Alright, watching this live while I'm typing this (and the last one to be honest) and I'm already forgetting parts of the presentation. Sure, their speakers are better than the other two, but their presentations are not memorable to me. It's very much a business proposal, and although there are a lot of fan favorites that are worth being excited about, the way it's being shown to the audience is not a way for me to remember what I am actually excited about.
One of the funniest things is going to the Sony presentation right after the Nintendo one, where they brag about 3d without glasses, and in the first video Sony asks the audience to put on their 3D glasses. I can't vouch for how awesome the graphics were, because I wasn't there and they didn't bother mailing me glasses. But the audience reception sounded good. I don't think it'll catch one if everyone needs glasses to enjoy. It's just one of those little things that seems annoying enough to prevent play.
Sony is doing with the Mov what I suggested Microsoft should do with the Kinect: make it their own and stepping away from where Wii dominates. They even joke about how it's superior to Kinect because it has buttons, and how their games have vital features like arms and necks. A good example of making the Mov different enough is the game Sorcery. All you are is a dude with a wand and you're able to easily control a ton of stuff. Also, the demos with the Mov didn't look over-rehearsed like Kinect did. They don't have to prove too much--the tech they're using is almost identical to the Wii so we know it works and we now know people will buy motion games--they just have to make the games exciting and new. Sorcery did that. Heroes on the Move did as well. Using the Mov for FPSs helps too, because Wii hasn't been super successful in that venture and Kinect hasn't proven you can shoot without a trigger yet.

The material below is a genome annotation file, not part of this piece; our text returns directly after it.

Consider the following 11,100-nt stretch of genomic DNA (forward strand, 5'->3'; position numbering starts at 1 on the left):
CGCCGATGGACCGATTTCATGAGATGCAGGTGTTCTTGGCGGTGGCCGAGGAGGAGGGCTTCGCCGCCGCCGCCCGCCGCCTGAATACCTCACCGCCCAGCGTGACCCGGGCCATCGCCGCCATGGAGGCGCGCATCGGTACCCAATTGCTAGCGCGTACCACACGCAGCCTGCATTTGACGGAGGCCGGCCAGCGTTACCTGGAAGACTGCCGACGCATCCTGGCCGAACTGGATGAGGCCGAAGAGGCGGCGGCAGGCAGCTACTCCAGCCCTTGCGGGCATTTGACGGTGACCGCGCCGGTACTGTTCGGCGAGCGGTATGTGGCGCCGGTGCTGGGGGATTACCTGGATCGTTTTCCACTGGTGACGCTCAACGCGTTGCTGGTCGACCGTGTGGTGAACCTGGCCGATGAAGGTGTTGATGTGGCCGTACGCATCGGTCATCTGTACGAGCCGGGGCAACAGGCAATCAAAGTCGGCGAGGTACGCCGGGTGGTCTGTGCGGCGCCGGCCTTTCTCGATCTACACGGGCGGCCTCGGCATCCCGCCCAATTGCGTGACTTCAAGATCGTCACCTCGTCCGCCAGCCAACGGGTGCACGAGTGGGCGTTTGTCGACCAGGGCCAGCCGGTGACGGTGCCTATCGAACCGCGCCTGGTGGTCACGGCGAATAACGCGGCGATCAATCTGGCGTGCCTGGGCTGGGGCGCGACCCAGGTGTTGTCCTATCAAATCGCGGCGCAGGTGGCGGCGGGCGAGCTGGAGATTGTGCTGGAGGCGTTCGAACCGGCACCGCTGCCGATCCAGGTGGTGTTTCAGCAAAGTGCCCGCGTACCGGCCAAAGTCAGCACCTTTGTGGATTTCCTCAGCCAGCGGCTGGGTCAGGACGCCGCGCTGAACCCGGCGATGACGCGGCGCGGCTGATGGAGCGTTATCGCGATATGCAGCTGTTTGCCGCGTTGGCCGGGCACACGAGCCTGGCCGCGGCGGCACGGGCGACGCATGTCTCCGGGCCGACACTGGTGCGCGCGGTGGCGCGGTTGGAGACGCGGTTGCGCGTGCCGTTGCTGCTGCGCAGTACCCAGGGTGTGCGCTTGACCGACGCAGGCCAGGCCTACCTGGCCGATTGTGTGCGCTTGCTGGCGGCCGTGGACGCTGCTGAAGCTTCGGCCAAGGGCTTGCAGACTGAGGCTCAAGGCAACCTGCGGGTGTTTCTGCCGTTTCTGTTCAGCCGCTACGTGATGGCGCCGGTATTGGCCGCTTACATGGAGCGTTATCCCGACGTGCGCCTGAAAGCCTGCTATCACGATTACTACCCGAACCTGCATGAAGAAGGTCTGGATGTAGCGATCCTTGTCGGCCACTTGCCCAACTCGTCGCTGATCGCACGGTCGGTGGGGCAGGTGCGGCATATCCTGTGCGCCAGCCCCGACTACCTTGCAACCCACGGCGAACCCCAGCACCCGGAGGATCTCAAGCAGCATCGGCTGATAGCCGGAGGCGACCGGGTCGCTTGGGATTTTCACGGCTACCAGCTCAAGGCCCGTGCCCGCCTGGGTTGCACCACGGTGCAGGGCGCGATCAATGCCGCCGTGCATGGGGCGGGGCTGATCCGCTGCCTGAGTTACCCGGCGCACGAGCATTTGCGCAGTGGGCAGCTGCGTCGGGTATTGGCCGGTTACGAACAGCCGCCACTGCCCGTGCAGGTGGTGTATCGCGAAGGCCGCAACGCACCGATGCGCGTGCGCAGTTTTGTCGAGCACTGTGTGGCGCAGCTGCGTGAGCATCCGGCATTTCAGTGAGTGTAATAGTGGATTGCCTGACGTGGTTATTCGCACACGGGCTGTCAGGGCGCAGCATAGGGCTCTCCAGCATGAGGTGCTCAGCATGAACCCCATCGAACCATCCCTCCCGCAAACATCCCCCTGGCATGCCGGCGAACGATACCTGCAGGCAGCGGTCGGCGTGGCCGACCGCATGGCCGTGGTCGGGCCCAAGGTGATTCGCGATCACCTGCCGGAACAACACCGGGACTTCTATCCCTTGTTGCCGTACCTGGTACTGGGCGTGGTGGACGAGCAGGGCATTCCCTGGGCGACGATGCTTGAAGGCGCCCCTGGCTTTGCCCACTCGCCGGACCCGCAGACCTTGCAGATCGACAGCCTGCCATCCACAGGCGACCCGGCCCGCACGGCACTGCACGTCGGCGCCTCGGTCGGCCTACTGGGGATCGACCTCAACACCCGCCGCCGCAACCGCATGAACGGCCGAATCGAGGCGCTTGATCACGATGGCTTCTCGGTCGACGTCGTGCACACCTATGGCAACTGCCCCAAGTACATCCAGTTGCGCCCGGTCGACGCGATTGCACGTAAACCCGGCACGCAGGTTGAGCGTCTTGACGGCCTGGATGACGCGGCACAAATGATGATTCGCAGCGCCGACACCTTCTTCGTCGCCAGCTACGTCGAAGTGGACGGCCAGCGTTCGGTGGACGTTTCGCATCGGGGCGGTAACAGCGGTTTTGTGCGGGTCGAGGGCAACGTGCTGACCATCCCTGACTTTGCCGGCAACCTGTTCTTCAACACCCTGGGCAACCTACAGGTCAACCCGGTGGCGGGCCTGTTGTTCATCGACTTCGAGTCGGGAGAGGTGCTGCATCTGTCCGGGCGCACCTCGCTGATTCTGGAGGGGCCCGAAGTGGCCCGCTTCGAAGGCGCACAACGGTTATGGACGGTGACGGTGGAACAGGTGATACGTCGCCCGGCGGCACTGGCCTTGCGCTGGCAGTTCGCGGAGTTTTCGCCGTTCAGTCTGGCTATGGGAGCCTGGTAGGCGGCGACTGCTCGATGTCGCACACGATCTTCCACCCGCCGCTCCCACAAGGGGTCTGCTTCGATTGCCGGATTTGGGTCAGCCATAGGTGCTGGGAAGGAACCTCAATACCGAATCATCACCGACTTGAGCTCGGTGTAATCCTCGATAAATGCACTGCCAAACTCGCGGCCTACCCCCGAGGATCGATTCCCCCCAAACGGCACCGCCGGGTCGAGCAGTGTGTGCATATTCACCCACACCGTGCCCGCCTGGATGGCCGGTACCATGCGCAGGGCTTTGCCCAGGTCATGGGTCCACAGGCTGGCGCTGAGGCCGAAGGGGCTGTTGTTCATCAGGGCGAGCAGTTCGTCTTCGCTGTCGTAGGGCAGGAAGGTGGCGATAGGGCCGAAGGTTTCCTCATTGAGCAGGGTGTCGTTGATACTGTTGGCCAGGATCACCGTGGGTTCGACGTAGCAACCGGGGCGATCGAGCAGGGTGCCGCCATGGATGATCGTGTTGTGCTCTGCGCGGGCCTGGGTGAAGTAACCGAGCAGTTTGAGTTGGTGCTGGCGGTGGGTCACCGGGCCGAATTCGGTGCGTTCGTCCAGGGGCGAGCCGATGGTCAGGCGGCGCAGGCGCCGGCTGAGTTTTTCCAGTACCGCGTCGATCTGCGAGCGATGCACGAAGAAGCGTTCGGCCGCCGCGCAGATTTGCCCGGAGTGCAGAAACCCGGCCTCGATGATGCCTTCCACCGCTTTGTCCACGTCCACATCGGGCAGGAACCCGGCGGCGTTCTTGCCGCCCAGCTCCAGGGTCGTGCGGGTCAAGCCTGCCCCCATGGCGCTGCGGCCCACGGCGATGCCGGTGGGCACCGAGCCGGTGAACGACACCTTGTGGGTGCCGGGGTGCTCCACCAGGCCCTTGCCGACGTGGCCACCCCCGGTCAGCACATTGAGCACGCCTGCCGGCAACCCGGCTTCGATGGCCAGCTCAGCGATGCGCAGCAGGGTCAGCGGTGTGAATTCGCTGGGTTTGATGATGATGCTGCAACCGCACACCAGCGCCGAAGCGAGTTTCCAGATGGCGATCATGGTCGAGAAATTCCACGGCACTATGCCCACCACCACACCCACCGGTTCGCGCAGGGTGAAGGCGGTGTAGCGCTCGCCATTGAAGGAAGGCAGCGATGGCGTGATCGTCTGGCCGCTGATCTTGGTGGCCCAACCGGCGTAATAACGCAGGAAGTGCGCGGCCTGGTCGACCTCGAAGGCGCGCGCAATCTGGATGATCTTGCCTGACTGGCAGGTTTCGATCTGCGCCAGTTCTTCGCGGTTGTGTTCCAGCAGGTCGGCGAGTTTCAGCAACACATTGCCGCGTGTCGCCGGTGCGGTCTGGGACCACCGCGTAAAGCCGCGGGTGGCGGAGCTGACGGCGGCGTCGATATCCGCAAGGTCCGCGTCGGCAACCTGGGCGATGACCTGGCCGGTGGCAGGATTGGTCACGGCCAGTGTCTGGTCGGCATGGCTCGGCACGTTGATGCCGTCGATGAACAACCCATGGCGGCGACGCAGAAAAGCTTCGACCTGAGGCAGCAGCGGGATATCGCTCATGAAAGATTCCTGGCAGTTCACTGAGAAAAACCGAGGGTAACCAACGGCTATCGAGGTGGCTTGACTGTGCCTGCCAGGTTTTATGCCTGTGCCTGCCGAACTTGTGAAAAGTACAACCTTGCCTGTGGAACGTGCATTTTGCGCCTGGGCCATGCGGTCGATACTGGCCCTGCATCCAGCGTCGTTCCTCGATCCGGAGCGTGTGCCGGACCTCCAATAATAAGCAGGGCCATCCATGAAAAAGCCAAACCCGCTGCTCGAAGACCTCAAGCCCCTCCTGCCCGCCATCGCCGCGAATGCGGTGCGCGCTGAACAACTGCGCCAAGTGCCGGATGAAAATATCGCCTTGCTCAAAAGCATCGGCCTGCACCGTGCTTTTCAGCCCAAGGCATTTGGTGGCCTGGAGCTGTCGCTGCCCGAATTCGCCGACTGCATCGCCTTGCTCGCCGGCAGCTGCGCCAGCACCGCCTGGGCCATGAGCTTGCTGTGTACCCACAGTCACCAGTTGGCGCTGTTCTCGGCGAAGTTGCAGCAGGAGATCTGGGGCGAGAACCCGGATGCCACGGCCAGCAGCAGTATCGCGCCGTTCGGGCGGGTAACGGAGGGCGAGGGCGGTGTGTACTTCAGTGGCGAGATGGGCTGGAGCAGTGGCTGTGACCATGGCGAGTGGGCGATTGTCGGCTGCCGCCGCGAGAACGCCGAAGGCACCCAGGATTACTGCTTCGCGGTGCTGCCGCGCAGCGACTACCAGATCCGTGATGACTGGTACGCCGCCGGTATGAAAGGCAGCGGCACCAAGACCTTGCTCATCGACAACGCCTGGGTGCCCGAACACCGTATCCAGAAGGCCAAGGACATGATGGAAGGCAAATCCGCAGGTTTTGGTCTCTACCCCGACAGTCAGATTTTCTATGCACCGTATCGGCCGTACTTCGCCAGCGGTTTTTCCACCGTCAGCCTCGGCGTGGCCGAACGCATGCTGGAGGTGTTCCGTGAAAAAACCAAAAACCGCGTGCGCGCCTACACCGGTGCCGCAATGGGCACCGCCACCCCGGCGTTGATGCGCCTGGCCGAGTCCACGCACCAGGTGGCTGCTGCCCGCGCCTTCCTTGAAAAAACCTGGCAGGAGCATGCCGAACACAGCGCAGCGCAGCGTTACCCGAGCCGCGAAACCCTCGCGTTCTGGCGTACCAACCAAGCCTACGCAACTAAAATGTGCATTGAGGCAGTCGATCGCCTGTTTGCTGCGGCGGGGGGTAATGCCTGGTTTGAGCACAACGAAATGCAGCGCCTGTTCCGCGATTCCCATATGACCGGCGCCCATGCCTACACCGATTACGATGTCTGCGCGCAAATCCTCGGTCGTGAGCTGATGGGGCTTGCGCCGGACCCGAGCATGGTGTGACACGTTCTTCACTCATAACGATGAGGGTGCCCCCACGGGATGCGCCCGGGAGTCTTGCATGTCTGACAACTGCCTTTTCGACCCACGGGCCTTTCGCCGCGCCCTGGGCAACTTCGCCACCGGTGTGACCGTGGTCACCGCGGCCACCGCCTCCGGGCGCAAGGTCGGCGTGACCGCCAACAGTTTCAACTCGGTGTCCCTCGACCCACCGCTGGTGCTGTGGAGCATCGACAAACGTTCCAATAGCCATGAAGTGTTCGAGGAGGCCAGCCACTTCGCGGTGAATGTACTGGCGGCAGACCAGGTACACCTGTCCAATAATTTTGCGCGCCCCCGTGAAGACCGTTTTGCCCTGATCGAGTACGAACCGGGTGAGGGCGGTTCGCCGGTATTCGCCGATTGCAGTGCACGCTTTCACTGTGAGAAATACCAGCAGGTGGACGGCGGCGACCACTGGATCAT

Also, the speech about being a gamer, and taking pride in it, was hilarious. Definitely was cheering along with the crowd on that one.
After that speech, however, it was just rambling of video game after videogame coming out for the system. Sure, they have a ton of exclusives now, and they have great stuff out on the PSP as well (God of War is always a winner), but the data overload was WAY too much for me. I couldn't deal with it. Maybe it's because I watched all three conferences today, because the audiences loved the presentations. I think part of it was because a good number of people felt Microsoft had abandoned them, and seeing that Sony wasn't taking away their hardcore games made them extremely happy. Sony didn't have to do much to make their gamers think everything was gold. Meanwhile, here I am sitting at home trying to remember something that's worth typing, and my brains turning to mush as Jack Tretton appeals to his stockholders more than his gamers.
However, I am surprised they are the only one with a network interactive booth for their console fans. Why hasn't anyone else though of something like this? It's not that hard to do! Well, when you're made of money, that is.
The end with Twisted Metal, although a lot of fun, just wasn't the way to end that conference unfortunately. They should've ended it with something super new, like the last two. Then again, they didn't know months in advance what the other two big guys were going to do. Hindsight is 20/20.
Am I going to go out of my way to buy anything Sony showed today? No. My respect for them is still growing, but I'm not going to go out of my way to purchase their products.
I find myself impressed and bored at the same time. Sony's business plan in impressive in the sense that they've stopped looking super pathetic and are basically sticking to games they know that they can do well. However, the presentations of all the games, and the ad campaigns to go along with them (really?), left me bored. I want some more excitement. In fact, their presentation style has the same problem the Nintendo one from two years ago had: not exciting the customer base enough. You have to know base is watching E3. Treat them to remind them why they like your product.